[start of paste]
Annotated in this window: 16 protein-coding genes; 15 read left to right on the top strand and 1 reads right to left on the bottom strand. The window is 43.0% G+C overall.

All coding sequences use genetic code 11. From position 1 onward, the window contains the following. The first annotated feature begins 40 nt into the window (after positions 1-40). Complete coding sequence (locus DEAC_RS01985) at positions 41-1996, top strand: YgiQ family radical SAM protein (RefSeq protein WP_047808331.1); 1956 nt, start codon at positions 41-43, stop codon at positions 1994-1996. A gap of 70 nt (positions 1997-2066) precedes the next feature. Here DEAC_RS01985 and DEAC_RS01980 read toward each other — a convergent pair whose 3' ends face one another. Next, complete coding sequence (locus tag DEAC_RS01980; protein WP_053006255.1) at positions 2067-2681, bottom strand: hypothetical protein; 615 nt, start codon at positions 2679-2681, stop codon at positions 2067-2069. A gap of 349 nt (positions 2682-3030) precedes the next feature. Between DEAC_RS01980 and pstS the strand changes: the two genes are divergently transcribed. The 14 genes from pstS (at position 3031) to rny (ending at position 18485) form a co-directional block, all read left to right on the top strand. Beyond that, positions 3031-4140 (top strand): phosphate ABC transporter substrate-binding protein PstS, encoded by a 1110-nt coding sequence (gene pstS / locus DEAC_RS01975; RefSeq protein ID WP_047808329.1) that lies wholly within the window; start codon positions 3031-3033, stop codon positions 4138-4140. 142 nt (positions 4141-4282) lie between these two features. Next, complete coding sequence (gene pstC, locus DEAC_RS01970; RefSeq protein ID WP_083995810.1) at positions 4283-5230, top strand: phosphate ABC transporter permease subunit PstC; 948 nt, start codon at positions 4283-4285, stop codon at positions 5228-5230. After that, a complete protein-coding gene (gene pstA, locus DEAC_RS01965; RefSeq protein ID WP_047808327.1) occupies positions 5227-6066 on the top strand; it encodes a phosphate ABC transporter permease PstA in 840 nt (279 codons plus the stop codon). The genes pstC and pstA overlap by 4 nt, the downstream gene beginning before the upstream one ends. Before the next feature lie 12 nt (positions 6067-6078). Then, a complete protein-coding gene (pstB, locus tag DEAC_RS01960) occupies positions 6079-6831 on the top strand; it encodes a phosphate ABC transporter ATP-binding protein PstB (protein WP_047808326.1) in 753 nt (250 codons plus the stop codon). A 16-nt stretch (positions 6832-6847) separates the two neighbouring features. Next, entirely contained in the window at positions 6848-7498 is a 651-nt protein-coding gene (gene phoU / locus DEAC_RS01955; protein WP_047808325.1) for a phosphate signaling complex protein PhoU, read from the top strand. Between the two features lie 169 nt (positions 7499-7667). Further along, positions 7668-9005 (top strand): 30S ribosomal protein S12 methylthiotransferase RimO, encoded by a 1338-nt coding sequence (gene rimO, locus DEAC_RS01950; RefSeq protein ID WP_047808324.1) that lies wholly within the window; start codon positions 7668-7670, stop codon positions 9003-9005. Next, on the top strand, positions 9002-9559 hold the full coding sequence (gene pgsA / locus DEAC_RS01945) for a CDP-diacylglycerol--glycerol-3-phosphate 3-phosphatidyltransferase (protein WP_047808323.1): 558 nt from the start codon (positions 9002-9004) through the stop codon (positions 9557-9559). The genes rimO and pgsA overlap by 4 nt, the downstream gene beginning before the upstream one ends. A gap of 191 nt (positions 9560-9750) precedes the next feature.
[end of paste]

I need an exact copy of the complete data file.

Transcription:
Annotated in this window: 16 protein-coding genes; 15 read left to right on the top strand and 1 reads right to left on the bottom strand. The window is 43.0% G+C overall.

All coding sequences use genetic code 11. From position 1 onward, the window contains the following. The first annotated feature begins 40 nt into the window (after positions 1-40). Complete coding sequence (locus DEAC_RS01985) at positions 41-1996, top strand: YgiQ family radical SAM protein (RefSeq protein WP_047808331.1); 1956 nt, start codon at positions 41-43, stop codon at positions 1994-1996. A gap of 70 nt (positions 1997-2066) precedes the next feature. Here DEAC_RS01985 and DEAC_RS01980 read toward each other — a convergent pair whose 3' ends face one another. Next, complete coding sequence (locus tag DEAC_RS01980; protein WP_053006255.1) at positions 2067-2681, bottom strand: hypothetical protein; 615 nt, start codon at positions 2679-2681, stop codon at positions 2067-2069. A gap of 349 nt (positions 2682-3030) precedes the next feature. Between DEAC_RS01980 and pstS the strand changes: the two genes are divergently transcribed. The 14 genes from pstS (at position 3031) to rny (ending at position 18485) form a co-directional block, all read left to right on the top strand. Beyond that, positions 3031-4140 (top strand): phosphate ABC transporter substrate-binding protein PstS, encoded by a 1110-nt coding sequence (gene pstS / locus DEAC_RS01975; RefSeq protein ID WP_047808329.1) that lies wholly within the window; start codon positions 3031-3033, stop codon positions 4138-4140. 142 nt (positions 4141-4282) lie between these two features. Next, complete coding sequence (gene pstC, locus DEAC_RS01970; RefSeq protein ID WP_083995810.1) at positions 4283-5230, top strand: phosphate ABC transporter permease subunit PstC; 948 nt, start codon at positions 4283-4285, stop codon at positions 5228-5230. After that, a complete protein-coding gene (gene pstA, locus DEAC_RS01965; RefSeq protein ID WP_047808327.1) occupies positions 5227-6066 on the top strand; it encodes a phosphate ABC transporter permease PstA in 840 nt (279 codons plus the stop codon). The genes pstC and pstA overlap by 4 nt, the downstream gene beginning before the upstream one ends. Before the next feature lie 12 nt (positions 6067-6078). Then, a complete protein-coding gene (pstB, locus tag DEAC_RS01960) occupies positions 6079-6831 on the top strand; it encodes a phosphate ABC transporter ATP-binding protein PstB (protein WP_047808326.1) in 753 nt (250 codons plus the stop codon). A 16-nt stretch (positions 6832-6847) separates the two neighbouring features. Next, entirely contained in the window at positions 6848-7498 is a 651-nt protein-coding gene (gene phoU / locus DEAC_RS01955; protein WP_047808325.1) for a phosphate signaling complex protein PhoU, read from the top strand. Between the two features lie 169 nt (positions 7499-7667). Further along, positions 7668-9005 (top strand): 30S ribosomal protein S12 methylthiotransferase RimO, encoded by a 1338-nt coding sequence (gene rimO, locus DEAC_RS01950; RefSeq protein ID WP_047808324.1) that lies wholly within the window; start codon positions 7668-7670, stop codon positions 9003-9005. Next, on the top strand, positions 9002-9559 hold the full coding sequence (gene pgsA / locus DEAC_RS01945) for a CDP-diacylglycerol--glycerol-3-phosphate 3-phosphatidyltransferase (protein WP_047808323.1): 558 nt from the start codon (positions 9002-9004) through the stop codon (positions 9557-9559). The genes rimO and pgsA overlap by 4 nt, the downstream gene beginning before the upstream one ends. A gap of 191 nt (positions 9560-9750) precedes the next feature.